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Hometrack: Pace of city level house price growth looks to have peaked PDF Print E-mail
Wednesday, 21 October 2015
There are signs that the underlying rate of growth in house prices may have peaked, according to Hometrack’s UK Cities House Price Index, despite average prices remaining below the levels recorded in 2007 in nine cities. 

While city level house price inflation is running at 8.4% per annum compared to 6.6% in May, the year on year rate of house price growth masks more volatility in the underlying rate of growth. The three month rate of growth expressed on an annualised basis appears to have plateaued. This is in part due to seasonal factors, as well as mortgage approvals increasing over June and July and then falling by almost 20% in August.

Thirteen of the twenty cities monitored by the Cities Index registered a slower rate of growth in Q3 of 2015 compared to Q2.

City level house price growth is still running ahead of earnings and the UK as a whole. Average house prices are below the levels recorded eight years ago in nine cities with Belfast still 46% lower than in 2007 followed by Liverpool where prices are still 14% lower over the same period.

The outlook for housing demand remains positive against the backdrop of lower mortgage rates and rising consumer confidence however the latest mortgage data raises questions over whether the rate of growth since the May 2015 election can be sustained. Demand is expected to moderate in Q4 of 2015, with a modest slowdown in the pace of house price growth likely in the run up to the year end.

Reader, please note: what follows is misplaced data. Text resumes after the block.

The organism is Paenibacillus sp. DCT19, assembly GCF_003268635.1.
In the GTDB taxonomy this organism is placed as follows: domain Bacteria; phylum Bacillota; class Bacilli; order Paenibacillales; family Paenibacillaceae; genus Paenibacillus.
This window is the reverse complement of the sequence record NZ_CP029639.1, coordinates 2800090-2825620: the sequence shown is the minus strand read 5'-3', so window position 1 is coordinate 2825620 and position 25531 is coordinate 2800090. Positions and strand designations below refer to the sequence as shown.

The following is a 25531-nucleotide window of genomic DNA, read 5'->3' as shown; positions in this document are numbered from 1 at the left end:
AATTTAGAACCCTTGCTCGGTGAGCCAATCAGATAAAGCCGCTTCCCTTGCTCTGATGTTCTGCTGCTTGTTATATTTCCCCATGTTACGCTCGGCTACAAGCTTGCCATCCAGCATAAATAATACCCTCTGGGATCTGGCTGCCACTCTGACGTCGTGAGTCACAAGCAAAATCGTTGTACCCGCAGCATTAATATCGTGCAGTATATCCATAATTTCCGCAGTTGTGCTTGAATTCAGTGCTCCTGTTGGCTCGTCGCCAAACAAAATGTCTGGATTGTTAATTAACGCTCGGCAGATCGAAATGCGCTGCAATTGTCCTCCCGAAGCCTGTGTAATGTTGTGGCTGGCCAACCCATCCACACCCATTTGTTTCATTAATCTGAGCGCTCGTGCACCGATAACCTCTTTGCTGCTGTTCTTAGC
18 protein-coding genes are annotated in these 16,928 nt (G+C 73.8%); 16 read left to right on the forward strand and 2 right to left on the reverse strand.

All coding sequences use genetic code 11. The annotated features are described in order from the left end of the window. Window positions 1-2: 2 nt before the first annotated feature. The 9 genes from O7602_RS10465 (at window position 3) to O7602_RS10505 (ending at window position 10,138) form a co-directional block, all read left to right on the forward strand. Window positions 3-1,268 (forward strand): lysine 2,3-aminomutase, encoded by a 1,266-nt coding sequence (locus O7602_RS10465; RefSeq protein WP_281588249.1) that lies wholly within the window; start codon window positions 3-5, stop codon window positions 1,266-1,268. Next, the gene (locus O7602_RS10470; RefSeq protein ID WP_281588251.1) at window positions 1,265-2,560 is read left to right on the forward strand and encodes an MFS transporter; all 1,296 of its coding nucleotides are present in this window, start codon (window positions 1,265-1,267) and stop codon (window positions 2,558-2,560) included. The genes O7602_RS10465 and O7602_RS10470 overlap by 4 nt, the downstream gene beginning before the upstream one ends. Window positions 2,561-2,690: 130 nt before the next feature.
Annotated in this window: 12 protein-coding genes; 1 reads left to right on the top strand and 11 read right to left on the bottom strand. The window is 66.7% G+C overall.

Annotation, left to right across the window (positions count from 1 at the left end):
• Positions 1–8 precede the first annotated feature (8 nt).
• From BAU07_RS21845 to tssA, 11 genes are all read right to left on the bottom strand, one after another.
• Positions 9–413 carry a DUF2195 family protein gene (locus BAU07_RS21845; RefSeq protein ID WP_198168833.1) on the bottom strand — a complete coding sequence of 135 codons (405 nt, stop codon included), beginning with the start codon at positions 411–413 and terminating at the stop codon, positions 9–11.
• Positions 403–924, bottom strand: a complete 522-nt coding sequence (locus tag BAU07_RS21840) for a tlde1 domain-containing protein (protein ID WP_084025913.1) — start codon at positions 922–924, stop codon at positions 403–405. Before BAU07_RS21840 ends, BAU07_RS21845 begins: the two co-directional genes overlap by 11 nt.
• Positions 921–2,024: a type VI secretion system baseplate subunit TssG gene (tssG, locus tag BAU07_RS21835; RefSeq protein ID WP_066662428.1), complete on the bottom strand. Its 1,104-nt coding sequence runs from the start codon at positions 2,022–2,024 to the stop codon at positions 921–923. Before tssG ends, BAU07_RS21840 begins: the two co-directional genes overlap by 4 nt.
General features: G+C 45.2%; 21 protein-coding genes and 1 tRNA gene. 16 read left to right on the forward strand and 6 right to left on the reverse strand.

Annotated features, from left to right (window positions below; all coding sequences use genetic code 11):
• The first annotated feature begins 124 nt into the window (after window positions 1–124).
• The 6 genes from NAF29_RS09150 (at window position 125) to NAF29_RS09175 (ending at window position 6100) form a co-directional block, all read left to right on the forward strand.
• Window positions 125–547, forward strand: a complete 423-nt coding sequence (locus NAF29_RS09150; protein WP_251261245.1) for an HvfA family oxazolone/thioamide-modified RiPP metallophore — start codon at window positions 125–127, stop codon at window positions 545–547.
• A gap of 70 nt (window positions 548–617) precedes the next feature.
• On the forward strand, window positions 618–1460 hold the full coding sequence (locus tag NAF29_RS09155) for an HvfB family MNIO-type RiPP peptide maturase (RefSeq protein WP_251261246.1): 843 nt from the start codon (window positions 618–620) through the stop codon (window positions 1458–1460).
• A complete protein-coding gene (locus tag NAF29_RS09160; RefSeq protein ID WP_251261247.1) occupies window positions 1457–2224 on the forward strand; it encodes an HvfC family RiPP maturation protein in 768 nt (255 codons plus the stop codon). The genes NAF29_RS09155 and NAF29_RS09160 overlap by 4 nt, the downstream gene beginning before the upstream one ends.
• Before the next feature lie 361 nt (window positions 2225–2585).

Richard Donnell, Director of Research, Hometrack, said: “It is important not to read too much into one month’s headline results but there are signs that the pace of city level house price growth is likely to continue slowing. There has been a surge of demand since the election in May but weaker mortgage approvals and evidence from survey data suggests less frenetic demand in the final quarter of the year.

“Putting the relative performance of UK cities into wider perspective shows a wide variation in performance from city to city emphasising that there is no single UK housing market – house prices in Belfast prices still remain almost half the level seen in 2007 while those in London are 43% higher. The variation in growth reflects the strength of underlying demand for housing and the health of the local economy with the index throwing light on these localised trends at a granular level.”
 

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